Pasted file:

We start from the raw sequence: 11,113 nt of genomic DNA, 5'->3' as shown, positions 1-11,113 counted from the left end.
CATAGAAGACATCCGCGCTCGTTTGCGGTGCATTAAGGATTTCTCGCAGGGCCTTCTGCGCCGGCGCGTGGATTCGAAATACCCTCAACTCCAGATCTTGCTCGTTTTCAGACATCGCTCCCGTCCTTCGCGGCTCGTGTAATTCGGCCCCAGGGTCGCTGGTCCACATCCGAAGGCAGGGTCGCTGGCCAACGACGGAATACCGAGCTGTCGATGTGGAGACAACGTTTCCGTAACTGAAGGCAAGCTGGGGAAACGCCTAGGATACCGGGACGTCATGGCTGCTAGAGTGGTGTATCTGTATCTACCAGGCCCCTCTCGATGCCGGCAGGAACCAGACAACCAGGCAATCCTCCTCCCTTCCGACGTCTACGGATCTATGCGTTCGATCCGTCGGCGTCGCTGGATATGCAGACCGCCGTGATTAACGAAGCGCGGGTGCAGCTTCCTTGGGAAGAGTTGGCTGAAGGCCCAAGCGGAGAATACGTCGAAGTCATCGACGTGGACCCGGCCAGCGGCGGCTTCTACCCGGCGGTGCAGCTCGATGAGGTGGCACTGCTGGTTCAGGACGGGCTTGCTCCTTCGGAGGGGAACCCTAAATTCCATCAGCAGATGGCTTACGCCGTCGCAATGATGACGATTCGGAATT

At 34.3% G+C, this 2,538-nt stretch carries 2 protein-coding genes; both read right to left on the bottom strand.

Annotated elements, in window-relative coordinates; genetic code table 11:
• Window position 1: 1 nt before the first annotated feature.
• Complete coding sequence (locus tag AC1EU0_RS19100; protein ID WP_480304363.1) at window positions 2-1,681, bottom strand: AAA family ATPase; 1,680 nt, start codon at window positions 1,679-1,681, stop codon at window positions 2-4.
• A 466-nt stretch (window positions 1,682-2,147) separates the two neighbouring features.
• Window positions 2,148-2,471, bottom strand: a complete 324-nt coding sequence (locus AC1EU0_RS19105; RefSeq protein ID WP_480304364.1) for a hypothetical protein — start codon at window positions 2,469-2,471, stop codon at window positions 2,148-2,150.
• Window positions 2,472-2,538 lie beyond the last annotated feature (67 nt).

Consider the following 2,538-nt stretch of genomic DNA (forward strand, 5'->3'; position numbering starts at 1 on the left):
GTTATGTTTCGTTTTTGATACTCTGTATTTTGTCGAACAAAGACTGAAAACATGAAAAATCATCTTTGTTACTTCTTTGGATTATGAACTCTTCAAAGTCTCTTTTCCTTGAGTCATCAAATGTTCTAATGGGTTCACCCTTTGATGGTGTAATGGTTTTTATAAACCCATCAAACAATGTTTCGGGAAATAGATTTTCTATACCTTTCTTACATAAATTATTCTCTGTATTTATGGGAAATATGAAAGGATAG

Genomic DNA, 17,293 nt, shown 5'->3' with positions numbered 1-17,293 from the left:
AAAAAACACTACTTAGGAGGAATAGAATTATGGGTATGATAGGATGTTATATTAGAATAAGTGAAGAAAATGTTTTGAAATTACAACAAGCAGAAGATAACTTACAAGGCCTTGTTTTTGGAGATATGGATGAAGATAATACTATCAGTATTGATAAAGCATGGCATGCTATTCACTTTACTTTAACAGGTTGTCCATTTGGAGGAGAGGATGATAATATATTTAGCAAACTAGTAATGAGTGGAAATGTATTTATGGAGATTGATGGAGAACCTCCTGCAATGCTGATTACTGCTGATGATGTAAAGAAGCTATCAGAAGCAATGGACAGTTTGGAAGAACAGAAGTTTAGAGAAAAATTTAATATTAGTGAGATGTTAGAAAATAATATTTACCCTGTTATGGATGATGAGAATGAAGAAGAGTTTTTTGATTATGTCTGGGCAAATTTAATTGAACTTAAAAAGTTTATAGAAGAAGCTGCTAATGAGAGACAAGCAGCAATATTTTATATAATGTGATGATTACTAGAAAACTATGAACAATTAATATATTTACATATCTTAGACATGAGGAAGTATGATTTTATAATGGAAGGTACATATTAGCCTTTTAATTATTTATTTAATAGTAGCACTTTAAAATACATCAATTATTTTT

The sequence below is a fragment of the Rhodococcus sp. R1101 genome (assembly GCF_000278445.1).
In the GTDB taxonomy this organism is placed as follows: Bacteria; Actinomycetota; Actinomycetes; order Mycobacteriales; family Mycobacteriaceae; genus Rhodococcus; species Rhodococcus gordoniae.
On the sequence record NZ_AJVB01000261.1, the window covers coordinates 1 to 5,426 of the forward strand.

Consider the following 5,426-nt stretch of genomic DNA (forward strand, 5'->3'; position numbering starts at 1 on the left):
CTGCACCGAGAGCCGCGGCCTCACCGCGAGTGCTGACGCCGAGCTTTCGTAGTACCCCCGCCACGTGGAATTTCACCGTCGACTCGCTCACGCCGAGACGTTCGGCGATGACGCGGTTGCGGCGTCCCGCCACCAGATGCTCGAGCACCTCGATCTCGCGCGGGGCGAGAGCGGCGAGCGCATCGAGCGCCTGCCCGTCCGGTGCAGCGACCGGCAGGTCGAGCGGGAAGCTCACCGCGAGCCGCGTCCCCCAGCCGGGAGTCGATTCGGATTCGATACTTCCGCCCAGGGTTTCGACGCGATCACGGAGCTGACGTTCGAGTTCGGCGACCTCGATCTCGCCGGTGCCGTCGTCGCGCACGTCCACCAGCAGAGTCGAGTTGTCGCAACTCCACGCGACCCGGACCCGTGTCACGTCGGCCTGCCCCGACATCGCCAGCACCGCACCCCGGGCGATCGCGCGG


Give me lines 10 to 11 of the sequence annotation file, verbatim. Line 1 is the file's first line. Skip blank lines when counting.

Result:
Consider the following 2,538-nt stretch of genomic DNA (forward strand, 5'->3'; position numbering starts at 1 on the left):
GTTATGTTTCGTTTTTGATACTCTGTATTTTGTCGAACAAAGACTGAAAACATGAAAAATCATCTTTGTTACTTCTTTGGATTATGAACTCTTCAAAGTCTCTTTTCCTTGAGTCATCAAATGTTCTAATGGGTTCACCCTTTGATGGTGTAATGGTTTTTATAAACCCATCAAACAATGTTTCGGGAAATAGATTTTCTATACCTTTCTTACATAAATTATTCTCTGTATTTATGGGAAATATGAAAGGATAG